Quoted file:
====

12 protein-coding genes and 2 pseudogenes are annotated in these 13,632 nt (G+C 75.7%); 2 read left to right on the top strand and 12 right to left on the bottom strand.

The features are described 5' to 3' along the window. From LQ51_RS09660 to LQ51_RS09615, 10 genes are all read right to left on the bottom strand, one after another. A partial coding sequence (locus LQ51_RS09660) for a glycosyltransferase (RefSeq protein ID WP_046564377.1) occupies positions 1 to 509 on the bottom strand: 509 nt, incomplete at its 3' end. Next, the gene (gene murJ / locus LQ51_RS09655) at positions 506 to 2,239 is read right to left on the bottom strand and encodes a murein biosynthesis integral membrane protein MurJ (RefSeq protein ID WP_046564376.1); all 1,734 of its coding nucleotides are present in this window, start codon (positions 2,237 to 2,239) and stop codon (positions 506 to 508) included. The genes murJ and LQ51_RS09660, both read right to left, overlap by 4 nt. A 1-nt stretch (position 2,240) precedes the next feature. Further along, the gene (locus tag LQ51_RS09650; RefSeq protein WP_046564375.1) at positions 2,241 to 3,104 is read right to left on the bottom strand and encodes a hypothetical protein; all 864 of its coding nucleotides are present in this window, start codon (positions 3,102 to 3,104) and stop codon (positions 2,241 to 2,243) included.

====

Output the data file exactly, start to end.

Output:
12 protein-coding genes and 2 pseudogenes are annotated in these 13,632 nt (G+C 75.7%); 2 read left to right on the top strand and 12 right to left on the bottom strand.

The features are described 5' to 3' along the window. From LQ51_RS09660 to LQ51_RS09615, 10 genes are all read right to left on the bottom strand, one after another. A partial coding sequence (locus LQ51_RS09660) for a glycosyltransferase (RefSeq protein ID WP_046564377.1) occupies positions 1 to 509 on the bottom strand: 509 nt, incomplete at its 3' end. Next, the gene (gene murJ / locus LQ51_RS09655) at positions 506 to 2,239 is read right to left on the bottom strand and encodes a murein biosynthesis integral membrane protein MurJ (RefSeq protein ID WP_046564376.1); all 1,734 of its coding nucleotides are present in this window, start codon (positions 2,237 to 2,239) and stop codon (positions 506 to 508) included. The genes murJ and LQ51_RS09660, both read right to left, overlap by 4 nt. A 1-nt stretch (position 2,240) precedes the next feature. Further along, the gene (locus tag LQ51_RS09650; RefSeq protein WP_046564375.1) at positions 2,241 to 3,104 is read right to left on the bottom strand and encodes a hypothetical protein; all 864 of its coding nucleotides are present in this window, start codon (positions 3,102 to 3,104) and stop codon (positions 2,241 to 2,243) included.